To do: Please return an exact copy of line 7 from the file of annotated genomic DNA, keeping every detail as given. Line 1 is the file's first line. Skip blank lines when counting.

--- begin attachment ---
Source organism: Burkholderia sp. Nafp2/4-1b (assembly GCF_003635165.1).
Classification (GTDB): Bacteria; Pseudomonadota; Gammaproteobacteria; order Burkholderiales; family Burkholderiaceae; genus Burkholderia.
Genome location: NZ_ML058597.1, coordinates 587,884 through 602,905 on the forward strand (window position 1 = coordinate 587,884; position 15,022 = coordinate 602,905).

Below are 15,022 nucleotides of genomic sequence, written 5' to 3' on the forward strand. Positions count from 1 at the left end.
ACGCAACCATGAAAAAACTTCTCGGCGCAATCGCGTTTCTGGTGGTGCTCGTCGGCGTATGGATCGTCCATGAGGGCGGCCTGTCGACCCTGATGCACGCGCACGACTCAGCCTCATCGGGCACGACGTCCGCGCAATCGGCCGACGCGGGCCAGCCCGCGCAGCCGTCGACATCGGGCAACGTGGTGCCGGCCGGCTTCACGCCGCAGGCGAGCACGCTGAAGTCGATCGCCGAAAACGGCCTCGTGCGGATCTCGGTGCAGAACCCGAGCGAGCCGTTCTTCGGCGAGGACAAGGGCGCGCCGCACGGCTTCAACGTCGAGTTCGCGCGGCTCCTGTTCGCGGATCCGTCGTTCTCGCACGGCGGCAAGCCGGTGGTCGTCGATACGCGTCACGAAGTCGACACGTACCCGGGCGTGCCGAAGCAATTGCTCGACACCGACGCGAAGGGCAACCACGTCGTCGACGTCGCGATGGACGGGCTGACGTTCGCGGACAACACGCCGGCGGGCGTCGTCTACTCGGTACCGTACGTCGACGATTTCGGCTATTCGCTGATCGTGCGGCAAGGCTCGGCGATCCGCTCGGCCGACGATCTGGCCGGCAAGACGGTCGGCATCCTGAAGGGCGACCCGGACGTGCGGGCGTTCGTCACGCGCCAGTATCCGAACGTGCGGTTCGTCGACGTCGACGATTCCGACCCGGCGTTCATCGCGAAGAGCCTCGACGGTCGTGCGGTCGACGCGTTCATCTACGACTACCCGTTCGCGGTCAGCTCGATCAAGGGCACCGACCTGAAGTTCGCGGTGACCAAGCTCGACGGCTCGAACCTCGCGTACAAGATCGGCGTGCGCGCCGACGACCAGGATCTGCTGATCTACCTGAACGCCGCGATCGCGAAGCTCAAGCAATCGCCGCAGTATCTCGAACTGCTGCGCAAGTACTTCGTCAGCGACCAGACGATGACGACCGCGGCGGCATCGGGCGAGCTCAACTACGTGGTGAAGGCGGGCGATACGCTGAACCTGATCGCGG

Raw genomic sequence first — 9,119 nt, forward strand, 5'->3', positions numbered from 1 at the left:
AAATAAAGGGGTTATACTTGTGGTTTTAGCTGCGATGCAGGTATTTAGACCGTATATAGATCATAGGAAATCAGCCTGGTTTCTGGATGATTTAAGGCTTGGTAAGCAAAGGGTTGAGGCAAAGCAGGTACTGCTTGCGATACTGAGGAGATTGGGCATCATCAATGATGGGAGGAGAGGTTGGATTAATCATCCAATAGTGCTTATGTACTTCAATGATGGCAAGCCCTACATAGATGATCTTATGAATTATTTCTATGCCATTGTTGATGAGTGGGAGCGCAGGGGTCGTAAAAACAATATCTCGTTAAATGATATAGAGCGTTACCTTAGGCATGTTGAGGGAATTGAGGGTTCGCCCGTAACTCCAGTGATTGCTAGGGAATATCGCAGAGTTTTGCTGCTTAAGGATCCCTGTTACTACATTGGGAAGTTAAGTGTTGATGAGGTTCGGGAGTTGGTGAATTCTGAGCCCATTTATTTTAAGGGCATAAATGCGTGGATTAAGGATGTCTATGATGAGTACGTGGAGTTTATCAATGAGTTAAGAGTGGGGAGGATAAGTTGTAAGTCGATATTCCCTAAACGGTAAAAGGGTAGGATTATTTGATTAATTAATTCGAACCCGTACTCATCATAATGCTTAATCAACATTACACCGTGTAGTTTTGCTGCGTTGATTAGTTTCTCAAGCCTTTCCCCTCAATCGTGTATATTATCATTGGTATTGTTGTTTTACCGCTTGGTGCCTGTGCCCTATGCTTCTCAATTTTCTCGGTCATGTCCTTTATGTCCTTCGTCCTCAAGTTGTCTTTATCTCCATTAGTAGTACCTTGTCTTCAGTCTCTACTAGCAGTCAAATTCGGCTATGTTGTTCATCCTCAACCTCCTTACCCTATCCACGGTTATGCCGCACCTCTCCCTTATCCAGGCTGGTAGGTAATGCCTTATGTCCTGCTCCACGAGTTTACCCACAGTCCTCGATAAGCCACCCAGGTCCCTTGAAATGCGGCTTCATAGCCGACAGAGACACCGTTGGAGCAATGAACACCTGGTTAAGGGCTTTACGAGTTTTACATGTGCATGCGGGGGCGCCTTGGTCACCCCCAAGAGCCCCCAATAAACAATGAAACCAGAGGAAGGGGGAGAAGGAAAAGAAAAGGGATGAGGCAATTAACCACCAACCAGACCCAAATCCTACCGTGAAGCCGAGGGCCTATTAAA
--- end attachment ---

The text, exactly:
AAATAAAGGGGTTATACTTGTGGTTTTAGCTGCGATGCAGGTATTTAGACCGTATATAGATCATAGGAAATCAGCCTGGTTTCTGGATGATTTAAGGCTTGGTAAGCAAAGGGTTGAGGCAAAGCAGGTACTGCTTGCGATACTGAGGAGATTGGGCATCATCAATGATGGGAGGAGAGGTTGGATTAATCATCCAATAGTGCTTATGTACTTCAATGATGGCAAGCCCTACATAGATGATCTTATGAATTATTTCTATGCCATTGTTGATGAGTGGGAGCGCAGGGGTCGTAAAAACAATATCTCGTTAAATGATATAGAGCGTTACCTTAGGCATGTTGAGGGAATTGAGGGTTCGCCCGTAACTCCAGTGATTGCTAGGGAATATCGCAGAGTTTTGCTGCTTAAGGATCCCTGTTACTACATTGGGAAGTTAAGTGTTGATGAGGTTCGGGAGTTGGTGAATTCTGAGCCCATTTATTTTAAGGGCATAAATGCGTGGATTAAGGATGTCTATGATGAGTACGTGGAGTTTATCAATGAGTTAAGAGTGGGGAGGATAAGTTGTAAGTCGATATTCCCTAAACGGTAAAAGGGTAGGATTATTTGATTAATTAATTCGAACCCGTACTCATCATAATGCTTAATCAACATTACACCGTGTAGTTTTGCTGCGTTGATTAGTTTCTCAAGCCTTTCCCCTCAATCGTGTATATTATCATTGGTATTGTTGTTTTACCGCTTGGTGCCTGTGCCCTATGCTTCTCAATTTTCTCGGTCATGTCCTTTATGTCCTTCGTCCTCAAGTTGTCTTTATCTCCATTAGTAGTACCTTGTCTTCAGTCTCTACTAGCAGTCAAATTCGGCTATGTTGTTCATCCTCAACCTCCTTACCCTATCCACGGTTATGCCGCACCTCTCCCTTATCCAGGCTGGTAGGTAATGCCTTATGTCCTGCTCCACGAGTTTACCCACAGTCCTCGATAAGCCACCCAGGTCCCTTGAAATGCGGCTTCATAGCCGACAGAGACACCGTTGGAGCAATGAACACCTGGTTAAGGGCTTTACGAGTTTTACATGTGCATGCGGGGGCGCCTTGGTCACCCCCAAGAGCCCCCAATAAACAATGAAACCAGAGGAAGGGGGAGAAGGAAAAGAAAAGGGATGAGGCAATTAACCACCAACCAGACCCAAATCCTACCGTGAAGCCGAGGGCCTATTAAA